Item – Thèses Canada

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McLaughlin-Jenkins, Erin,1956-
Common knowledge :the Victorian working class and the low road to science, 1870-1900.
Ph. D. -- York University, 2001
Ottawa :National Library of Canada = Bibliothèque nationale du Canada,[2002]
4 microfiches.
Includes bibliographical references.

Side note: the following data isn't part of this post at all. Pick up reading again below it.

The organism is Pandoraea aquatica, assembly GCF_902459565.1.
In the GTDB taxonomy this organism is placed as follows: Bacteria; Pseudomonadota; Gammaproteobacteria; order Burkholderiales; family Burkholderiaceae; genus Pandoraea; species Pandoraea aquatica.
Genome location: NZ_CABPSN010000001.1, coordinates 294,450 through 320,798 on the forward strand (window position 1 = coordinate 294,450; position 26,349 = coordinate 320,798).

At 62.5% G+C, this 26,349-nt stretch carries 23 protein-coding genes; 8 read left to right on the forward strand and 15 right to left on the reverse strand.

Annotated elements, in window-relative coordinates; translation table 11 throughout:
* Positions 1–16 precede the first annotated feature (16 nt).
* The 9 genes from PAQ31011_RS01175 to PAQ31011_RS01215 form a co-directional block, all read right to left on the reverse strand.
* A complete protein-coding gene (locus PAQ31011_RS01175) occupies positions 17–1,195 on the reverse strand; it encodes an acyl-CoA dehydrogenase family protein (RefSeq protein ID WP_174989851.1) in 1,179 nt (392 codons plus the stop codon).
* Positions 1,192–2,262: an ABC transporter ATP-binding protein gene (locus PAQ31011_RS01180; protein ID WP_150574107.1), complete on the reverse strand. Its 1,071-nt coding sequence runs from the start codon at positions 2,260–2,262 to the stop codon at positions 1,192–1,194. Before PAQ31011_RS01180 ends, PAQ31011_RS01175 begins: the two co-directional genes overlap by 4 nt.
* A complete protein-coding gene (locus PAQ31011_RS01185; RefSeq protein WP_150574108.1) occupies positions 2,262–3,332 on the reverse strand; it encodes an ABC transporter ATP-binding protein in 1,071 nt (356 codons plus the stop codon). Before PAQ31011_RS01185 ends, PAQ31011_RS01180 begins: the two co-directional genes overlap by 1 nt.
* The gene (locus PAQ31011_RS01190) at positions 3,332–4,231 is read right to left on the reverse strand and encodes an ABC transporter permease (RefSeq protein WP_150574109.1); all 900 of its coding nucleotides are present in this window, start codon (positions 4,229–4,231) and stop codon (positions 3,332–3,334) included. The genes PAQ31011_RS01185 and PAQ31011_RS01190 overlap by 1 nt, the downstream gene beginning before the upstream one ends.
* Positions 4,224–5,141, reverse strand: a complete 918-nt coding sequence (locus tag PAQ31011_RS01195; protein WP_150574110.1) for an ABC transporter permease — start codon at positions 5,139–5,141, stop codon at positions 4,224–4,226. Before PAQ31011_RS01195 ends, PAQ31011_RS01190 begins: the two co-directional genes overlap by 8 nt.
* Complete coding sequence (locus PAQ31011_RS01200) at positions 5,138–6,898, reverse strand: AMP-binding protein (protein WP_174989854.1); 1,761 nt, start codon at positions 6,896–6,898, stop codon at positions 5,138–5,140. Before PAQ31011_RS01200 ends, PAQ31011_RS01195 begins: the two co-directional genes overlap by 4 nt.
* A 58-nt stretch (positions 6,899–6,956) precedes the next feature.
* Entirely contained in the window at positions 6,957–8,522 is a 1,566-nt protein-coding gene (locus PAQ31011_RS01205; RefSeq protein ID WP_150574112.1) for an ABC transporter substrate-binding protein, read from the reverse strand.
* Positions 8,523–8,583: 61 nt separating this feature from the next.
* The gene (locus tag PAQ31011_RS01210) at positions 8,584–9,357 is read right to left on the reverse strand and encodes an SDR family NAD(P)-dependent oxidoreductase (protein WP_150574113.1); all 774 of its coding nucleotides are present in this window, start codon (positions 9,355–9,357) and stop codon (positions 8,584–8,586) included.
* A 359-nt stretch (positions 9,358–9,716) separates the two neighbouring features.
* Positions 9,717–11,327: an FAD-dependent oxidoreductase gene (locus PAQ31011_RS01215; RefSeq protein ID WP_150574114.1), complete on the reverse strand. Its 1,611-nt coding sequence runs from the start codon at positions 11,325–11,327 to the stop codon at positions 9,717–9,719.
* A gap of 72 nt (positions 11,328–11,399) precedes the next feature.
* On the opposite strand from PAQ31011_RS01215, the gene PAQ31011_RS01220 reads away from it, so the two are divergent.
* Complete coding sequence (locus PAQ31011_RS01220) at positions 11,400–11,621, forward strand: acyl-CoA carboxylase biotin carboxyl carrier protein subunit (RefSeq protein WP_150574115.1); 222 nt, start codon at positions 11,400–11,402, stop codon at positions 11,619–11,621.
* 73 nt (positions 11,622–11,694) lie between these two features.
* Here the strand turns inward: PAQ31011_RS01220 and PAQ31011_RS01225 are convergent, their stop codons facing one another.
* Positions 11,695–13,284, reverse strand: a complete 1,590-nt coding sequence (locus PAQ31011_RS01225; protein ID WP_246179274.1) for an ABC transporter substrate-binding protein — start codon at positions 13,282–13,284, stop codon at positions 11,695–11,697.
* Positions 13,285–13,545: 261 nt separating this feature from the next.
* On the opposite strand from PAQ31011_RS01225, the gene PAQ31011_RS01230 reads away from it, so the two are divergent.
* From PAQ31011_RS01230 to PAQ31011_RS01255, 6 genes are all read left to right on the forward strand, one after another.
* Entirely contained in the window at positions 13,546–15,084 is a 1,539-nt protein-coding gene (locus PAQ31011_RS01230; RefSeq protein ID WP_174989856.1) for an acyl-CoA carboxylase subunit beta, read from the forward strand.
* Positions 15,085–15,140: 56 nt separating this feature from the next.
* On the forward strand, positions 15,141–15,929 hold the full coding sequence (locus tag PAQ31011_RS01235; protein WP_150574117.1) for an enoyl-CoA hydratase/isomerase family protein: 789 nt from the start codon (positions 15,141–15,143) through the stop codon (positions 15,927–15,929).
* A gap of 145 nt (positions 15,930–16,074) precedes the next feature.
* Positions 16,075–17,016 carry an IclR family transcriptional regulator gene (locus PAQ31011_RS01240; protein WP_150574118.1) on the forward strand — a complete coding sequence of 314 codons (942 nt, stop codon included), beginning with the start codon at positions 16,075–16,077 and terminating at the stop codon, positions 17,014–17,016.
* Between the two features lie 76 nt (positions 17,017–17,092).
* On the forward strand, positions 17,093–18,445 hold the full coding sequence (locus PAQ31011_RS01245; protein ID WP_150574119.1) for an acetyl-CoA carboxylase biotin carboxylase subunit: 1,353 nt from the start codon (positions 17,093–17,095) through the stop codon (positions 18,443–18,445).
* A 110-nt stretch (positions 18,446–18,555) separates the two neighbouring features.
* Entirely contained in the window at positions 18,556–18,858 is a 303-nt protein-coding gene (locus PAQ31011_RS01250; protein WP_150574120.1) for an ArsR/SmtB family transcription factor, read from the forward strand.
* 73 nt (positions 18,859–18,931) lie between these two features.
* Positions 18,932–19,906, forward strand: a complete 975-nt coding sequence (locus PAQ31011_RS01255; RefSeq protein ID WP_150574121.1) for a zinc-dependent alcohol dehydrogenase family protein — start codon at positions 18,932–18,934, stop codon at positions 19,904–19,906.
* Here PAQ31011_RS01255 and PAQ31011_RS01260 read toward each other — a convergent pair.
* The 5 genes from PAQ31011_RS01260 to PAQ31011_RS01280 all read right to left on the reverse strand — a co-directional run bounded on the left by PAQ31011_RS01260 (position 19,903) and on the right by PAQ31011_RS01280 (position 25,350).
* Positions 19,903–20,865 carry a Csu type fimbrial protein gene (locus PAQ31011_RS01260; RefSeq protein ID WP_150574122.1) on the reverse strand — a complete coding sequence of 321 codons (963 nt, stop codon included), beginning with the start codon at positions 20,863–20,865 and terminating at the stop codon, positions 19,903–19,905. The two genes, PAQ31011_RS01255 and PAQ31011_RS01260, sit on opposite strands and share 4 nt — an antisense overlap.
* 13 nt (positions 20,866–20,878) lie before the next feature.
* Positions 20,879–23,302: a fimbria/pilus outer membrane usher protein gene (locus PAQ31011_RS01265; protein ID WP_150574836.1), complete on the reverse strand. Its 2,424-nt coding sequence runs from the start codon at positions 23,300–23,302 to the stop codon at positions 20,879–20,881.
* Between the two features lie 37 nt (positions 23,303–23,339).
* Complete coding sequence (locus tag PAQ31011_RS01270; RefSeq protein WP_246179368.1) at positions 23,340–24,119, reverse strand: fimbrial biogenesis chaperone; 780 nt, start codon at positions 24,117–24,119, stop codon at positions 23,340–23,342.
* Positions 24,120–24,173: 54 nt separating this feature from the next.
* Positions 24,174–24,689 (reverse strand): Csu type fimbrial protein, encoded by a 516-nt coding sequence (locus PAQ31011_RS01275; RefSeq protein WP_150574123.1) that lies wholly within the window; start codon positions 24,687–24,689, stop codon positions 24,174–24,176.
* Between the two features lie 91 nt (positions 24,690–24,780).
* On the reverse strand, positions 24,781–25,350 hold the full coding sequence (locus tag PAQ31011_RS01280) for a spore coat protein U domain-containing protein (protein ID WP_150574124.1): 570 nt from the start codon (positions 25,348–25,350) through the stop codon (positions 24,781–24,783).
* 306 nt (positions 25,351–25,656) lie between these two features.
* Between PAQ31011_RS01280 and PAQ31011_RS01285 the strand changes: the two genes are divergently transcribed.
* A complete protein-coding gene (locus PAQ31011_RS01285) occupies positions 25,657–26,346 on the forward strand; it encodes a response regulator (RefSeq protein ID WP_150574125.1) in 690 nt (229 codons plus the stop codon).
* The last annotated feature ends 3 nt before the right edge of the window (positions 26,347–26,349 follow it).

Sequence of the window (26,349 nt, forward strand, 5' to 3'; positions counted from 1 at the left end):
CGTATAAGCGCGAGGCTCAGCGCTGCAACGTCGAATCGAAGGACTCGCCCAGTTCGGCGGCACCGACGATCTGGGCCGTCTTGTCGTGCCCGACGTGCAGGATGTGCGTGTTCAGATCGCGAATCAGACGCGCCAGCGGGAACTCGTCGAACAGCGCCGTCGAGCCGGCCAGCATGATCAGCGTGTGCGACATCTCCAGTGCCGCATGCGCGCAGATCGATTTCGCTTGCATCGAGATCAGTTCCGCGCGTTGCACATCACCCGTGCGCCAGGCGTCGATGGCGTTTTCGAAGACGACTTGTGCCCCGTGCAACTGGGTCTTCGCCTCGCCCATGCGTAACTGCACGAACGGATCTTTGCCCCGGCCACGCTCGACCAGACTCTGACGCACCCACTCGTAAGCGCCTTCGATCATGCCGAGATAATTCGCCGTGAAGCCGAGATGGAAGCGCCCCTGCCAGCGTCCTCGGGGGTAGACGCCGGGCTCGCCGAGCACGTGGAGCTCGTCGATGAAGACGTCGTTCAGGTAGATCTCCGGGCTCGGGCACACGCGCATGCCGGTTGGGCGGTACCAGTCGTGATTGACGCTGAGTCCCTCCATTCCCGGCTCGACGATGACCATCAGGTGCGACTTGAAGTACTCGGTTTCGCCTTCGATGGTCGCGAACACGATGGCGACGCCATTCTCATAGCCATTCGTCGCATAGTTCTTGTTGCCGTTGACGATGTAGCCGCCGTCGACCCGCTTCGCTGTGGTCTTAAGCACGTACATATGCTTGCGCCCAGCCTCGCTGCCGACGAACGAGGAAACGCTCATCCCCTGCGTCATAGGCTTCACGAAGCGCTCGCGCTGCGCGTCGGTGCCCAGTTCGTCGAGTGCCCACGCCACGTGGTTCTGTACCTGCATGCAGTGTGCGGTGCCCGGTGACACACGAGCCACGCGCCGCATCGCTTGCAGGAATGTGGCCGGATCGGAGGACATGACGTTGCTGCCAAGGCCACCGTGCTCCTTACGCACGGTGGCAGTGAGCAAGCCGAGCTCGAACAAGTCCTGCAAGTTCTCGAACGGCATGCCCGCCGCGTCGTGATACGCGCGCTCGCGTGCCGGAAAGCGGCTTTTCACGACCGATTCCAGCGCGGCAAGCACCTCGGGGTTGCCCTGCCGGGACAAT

For late-century Victorians, science was everywhere part of the culture, but current studies have mainly been concerned with the cultural elite. This dissertation looks beyond prosperous Victorians by examining working-class interests in science and the availability of scientific information for working men and women. Though no clear framework for this kind of analysis existed, uncovering scientific activity in working-class communities was not so much a matter of constructing an entirely new framework, as it was of recognizing working-class alternatives to middle-class methods and sources. This shift in focus emphasizes local opportunities created within working-class communities for the acquisition and study of scientific knowledge, allowing for varying degrees of difficulty and affordability. The formal middle-class "high road" of official schooling, expensive reading materials, and memberships in prestigious societies corresponds to what I have designated as "the low road." The low road consisted of informal adult education, shared skills within families and communities, the working-class press, borrowed or used reading materials, cheap pamphlets, free lectures, mutual aid and reading groups, local science clubs, political groups, and the challenging pursuit of autodidactic studies. In the final analysis, two questions needed to be answered. How did impoverished workers with little formal education obtain and comprehend scientific ideas, and what did workers want with science? This was the central task of this study, and its completion opens up the borders of the history of science as much as it adds new dimension to working-class history. Based largely on autobiographical testimony, organizational records, and the commercial and political press, evidence demonstrates that scientific ideas and practices were widely available as both common knowledge and serious pursuit. Science was, for many working-class Victorians, a fundamental component of leisure, self-improvement, and class emancipation through increased participation in the cultural, intellectual, and sometimes political, life of the nation.